The District of Columbia has a unique opportunity to improve access to economic mobility in the Congress Heights neighborhood from the long-planned redevelopment of the St. Elizabeths East Campus, according to an inter-disciplinary panel of experts visiting Washington, D.C. from February 28-March 3 assembled by the Rose Center for Public Leadership—a joint program of ULI and the National League of Cities (NLC).
Washington, D.C. is one of four cities—along with Anchorage, Alaska; Grand Rapids, Michigan; and San José, California – in the 2017 Daniel Rose Fellowship. Now in its eighth year, the Rose Center’s land use fellowship annually invites the mayors of four large U.S. cities to select a team that receives technical assistance on a local land use challenge and access professional development opportunities from ULI and NLC. Mayor Muriel Bowser selected as Rose Fellows Polly Donaldson, Director of the District’s Department of Housing and Community Development; Brian Kenner, Deputy Mayor for Planning and Economic Development; and Eric Shaw, Director of the District’s Office of Planning; who are assisted by team project manager Andrew Trueblood, Chief of Staff at the Office of the Deputy Mayor for Planning and Economic Development.
St. Elizabeths, located along Martin Luther King Jr. Avenue SE in Ward 8, was previously occupied by St. Elizabeths Hospital. In 1987, the Federal Government transferred the 183-acre East Campus to the District. The West Campus is occupied by the U.S. Department of Homeland Security and U.S. Coast Guard. The D.C. Rose Fellowship team asked the panel to help it ensure that the redevelopment will be a community asset and provide strong benefits for the residents of Congress Heights.
Along the panel’s many findings and recommendations were that:
- Recent public investment at St. Elizabeths (two new community facilities, public funds for affordable housing, and a new entertainment and sports arena) are leveraging private development (a first phase of affordable housing and commercial development) and has generated momentum and community support after years of good planning.
- A continued piecemeal development approach going forward may not maximize development benefits and value, so there is a need for a cohesive vision for future phases of the project.
- The St. Elizabeths redevelopment needs to anchor Congress Heights for employment, support community services, provide other needs
- While increasing property values is an opportunity to create wealth in the community, the District needs to help prepare the participate in economic growth.
- While there is consensus around the District’s plans and momentum after a long wait, the panel urged them not to sacrifice long-term vision for short-term gain.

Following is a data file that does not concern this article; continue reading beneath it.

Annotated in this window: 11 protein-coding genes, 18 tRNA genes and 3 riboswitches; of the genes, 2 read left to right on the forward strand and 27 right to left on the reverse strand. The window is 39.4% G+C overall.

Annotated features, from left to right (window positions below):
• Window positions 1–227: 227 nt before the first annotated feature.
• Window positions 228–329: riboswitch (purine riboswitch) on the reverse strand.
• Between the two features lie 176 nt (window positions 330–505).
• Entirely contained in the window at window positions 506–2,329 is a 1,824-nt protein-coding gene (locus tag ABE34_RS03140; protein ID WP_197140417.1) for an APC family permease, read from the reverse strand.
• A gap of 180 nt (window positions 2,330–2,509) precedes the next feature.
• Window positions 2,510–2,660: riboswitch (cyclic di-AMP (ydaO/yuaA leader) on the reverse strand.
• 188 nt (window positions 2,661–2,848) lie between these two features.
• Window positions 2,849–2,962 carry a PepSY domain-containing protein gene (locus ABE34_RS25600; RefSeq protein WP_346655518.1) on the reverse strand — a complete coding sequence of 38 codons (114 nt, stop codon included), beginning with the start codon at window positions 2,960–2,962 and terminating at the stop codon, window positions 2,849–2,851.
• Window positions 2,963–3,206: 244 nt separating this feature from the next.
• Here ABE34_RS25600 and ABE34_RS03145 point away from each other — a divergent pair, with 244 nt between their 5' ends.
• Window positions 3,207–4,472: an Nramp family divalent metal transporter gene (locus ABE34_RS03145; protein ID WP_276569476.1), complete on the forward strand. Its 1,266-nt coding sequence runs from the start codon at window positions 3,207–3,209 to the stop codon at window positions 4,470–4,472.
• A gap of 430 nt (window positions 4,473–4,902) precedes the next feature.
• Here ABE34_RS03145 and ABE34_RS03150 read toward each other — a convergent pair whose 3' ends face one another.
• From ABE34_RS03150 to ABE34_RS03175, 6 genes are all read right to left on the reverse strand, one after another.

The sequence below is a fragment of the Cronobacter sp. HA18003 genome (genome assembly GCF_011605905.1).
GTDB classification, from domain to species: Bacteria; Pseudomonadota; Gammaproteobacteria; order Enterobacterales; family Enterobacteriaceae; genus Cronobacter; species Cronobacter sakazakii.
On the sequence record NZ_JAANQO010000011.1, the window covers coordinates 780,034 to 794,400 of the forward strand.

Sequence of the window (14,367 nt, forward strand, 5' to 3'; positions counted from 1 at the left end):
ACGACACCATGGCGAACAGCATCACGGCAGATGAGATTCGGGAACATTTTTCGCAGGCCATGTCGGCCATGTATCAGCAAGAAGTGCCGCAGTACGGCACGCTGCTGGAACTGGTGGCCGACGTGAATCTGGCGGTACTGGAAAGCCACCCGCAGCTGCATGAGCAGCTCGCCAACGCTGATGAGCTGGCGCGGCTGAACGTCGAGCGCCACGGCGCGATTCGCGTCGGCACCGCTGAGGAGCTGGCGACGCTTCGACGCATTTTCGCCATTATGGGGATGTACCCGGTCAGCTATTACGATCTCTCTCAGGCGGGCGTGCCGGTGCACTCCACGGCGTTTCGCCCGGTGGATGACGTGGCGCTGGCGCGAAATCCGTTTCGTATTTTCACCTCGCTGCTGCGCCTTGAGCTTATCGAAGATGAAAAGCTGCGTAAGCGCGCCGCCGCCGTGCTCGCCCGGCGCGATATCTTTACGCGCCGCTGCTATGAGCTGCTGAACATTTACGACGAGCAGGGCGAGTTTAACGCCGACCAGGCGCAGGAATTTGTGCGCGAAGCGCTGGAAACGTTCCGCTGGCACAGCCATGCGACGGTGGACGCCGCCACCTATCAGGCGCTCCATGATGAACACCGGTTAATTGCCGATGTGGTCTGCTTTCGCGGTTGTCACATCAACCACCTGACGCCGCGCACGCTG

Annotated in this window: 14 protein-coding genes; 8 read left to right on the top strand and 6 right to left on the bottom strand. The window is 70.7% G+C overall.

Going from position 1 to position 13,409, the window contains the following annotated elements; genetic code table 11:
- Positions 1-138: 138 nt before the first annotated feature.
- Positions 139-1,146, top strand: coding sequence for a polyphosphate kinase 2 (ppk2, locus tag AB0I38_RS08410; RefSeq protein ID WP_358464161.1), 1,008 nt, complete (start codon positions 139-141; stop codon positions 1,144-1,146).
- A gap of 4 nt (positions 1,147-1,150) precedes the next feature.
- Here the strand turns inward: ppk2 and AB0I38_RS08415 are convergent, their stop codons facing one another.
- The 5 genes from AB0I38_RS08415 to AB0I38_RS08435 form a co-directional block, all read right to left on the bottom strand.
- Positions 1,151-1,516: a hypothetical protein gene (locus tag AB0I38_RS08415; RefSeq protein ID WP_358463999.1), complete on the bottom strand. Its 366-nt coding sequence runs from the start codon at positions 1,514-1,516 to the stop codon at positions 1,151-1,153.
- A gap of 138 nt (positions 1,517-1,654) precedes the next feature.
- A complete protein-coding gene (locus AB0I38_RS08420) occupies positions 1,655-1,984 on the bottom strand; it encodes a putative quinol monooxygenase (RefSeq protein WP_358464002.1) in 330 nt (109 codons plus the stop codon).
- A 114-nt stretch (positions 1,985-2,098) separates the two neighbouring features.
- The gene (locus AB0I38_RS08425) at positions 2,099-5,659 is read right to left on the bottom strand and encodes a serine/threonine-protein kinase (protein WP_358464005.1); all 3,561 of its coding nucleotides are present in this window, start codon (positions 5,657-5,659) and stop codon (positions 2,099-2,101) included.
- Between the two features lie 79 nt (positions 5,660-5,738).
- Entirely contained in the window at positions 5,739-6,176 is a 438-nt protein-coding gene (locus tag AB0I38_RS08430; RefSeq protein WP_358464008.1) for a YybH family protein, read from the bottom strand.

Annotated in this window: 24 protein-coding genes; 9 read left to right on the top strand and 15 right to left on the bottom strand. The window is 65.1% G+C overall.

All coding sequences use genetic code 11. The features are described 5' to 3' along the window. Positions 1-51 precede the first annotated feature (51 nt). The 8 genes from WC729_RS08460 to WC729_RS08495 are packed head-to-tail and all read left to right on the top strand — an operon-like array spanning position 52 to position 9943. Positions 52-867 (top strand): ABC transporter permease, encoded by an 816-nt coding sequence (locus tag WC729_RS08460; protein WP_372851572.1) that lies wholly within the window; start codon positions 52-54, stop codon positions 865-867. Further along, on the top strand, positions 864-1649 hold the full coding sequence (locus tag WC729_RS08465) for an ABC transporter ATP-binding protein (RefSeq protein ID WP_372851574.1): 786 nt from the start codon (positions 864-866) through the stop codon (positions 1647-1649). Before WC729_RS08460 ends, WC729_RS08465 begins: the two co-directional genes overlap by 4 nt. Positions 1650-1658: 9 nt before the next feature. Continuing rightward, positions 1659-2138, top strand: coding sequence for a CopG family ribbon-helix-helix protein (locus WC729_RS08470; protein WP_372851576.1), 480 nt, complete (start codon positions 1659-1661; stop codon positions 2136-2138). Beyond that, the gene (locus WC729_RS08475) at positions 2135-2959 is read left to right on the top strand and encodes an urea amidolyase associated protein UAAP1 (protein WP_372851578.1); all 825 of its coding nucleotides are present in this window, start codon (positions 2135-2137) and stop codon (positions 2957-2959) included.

- Finally, final buildout will take more market cycles, so some kind of management entity is needed to outlive political and market changes
You can view a PDF of the presentation in its entirety here.
The panel was co-chaired by DC’s assigned Rose Fellowship faculty: Philadelphia-based Ignacio Bunster-Ossa, a vice president and landscape architecture practice leader for AECOM’s Americas division and planning and development consultant Kate Collignon, managing partner at HR&A Advisors, Inc. in New York City. It also includes Rose Fellows from other cities in this year’s class–Anchorage planning director Hal Hart, and Grand Rapids mobility and parking manager Josh Naramore–and a 2016 Rose Fellow, Denver City Councilmember Christopher Herndon. Also serving on the panel were Antoine Bryant, principal with The Bryant Design Group in Houston and a member of the Houston City Planning Commission; Charnelle Hicks, president of Philadelphia-based CHPlanning; and Tyrone Rachal, president of Atlanta-based Urban Key Capital Partners and chair of the DeKalb Development Authority—also a former chair of one of ULI’s Public Private Partnership product councils. They toured the St. Elizabeths East Campus and Congress Heights neighborhood, and interviewed stakeholder and local experts.
After the presentation, members of D.C.’s Rose Fellowship team and the visiting panel engaged in a stimulating discussion about the balance between investment in communities, economic development, and the realities of gentrification, and with members of ULI Washington’s Regional Fellows Program.
ULI Washington’s Regional Fellows Program, now in its inaugural year, is a new program offered by ULI Washington that is modeled on the Rose Center, and includes class of Fellows from the City of Alexandria, Fairfax County and Montgomery County, along with ULI Washington members volunteering to serve as faculty and advisors.
To view the roster of the fellows for this inaugural year of the program, please click here. To learn more about the Regional Fellows Program, contact Deborah Kerson Bilek at Deborah.firstname.lastname@example.org.